France later claimed the missiles were theirs - purchased from the US in 2010 and used by French troops in Libya. According to the French military, the missiles were defective and were being temporarily stored in a warehouse before their planned destruction. France vehemently denies that it supplied the missiles to the LNA or any other group in Libya.
It's unclear why the missiles were in an LNA frontline position in western Libya, when French troops in the North African country often operate in the predominately LNA-controlled east.
Gharyan had previously been an area used to store obsolete weapons, but it's unclear if France needed to have the missiles moved across the war-torn country to that particular town for destruction. Unless, of course, they were in the area covertly supporting the LNA.
It's also unclear why the missile containers had a contract number for the UAE in the first place.
Either way, the French claim of ownership will probably leave the UAE off the hook in this case. Nevertheless, given its close support of the LNA, along with its record in Yemen, such a move on Abu Dhabi's part would not have been surprising.
On 3 July, an explosion ripped through a migrant detention centre in Tripoli killing an estimated 53 people.
The GNA claim that a UAE F-16 carried out the attack. The UAE previously used its warplanes to bomb Islamist factions in Tripoli back in 2014. It is also very likely to be the state that deployed armed Chinese-made Wing Loong drones to bomb Tripoli. China has little to no scruples regarding the types of weapons it sells Middle East states and how those weapons are used.
|The US should investigate the extent to which its weaponry is being misused by its ally
In Yemen, there is much more compelling evidence that strongly indicates that the UAE, along with its main ally Saudi Arabia, has flouted its end-user requirements. As a result, some US-made military hardware has become the possession of both Al-Qaeda and the Houthi rebels in the country.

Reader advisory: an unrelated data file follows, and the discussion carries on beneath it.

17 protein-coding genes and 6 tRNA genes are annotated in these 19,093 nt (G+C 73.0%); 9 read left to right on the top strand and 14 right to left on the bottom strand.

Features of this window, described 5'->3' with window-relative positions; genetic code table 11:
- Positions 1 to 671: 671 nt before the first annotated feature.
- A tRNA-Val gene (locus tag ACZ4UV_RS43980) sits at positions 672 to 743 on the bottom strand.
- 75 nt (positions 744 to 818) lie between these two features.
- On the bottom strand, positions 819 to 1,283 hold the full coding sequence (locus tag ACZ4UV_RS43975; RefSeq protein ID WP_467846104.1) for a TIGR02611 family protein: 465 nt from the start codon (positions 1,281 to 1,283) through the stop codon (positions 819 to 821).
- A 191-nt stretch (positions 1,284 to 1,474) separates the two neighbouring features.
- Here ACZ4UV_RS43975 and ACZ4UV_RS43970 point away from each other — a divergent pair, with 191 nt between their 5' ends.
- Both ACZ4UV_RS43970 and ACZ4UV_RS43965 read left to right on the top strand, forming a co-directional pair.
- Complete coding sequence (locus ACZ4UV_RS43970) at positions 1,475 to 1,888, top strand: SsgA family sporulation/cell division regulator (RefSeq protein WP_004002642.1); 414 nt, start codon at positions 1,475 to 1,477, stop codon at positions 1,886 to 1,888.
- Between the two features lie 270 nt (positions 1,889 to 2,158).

This American-made weaponry in question ranges from small arms to mine-resistant ambush-protected (MRAP) vehicles.
A CNN investigation discovered that the Saudi-led coalition, of which the UAE is perhaps the most active participant, against the Houthis in Yemen had supplied Oshkosh MRAPs to the Abu Abbas Brigade, which has ties with al-Qaeda in the Arabian Peninsula (AQAP).
Both the founder of that brigade, its namesake, and, of course, AQAP are designated terrorist entities by the United States.
US-made MRAPs have also been given to other Salafi groups in Yemen. As CNN noted: "One even has the export label on it showing it was sent from Beaumont, Texas to Abu Dhabi, in the UAE, before ending up in the hands of the militia."
These examples demonstrate how the UAE is violating its end-user responsibilities.
Abu Dhabi denied this is the case, insisting that these groups are its partners in Yemen, are under its supervision and the US-supplied equipment are in the coalition's "collective possession".
The US, however, had not given either the Saudis or Emiratis authorisation to supply this hardware to any other armed force, regardless of whatever supervision the UAE claims to exercise over its Yemeni allies.
American MRAPs have turned up in the hands of the Houthis in Yemen, the main group the Saudi-led coalition is targeting in that war-torn country. As with the SLA M113s, these MRAPs were likely sold to the Saudis and Emiratis and then supplied to friendly militias before being captured by the Houthis.
Whatever ultimately comes of this it's clear that the UAE is either not safeguarding its military arsenal, or illegally proliferating some of the worst war zones in the Middle East and North Africa with American-made weaponry.
The US should consequently investigate the extent to which its weaponry is being misused by its ally and act in accordance with the conditions under which they were supplied in the first place.
Paul Iddon is a freelance journalist based in Erbil, Iraqi Kurdistan, who writes about Middle East affairs.
Follow him on Twitter: @pauliddon
Opinions expressed in this article remain those of the author and do not necessarily represent those of The New Arab, al-Araby al-Jadeed, its editorial board or staff.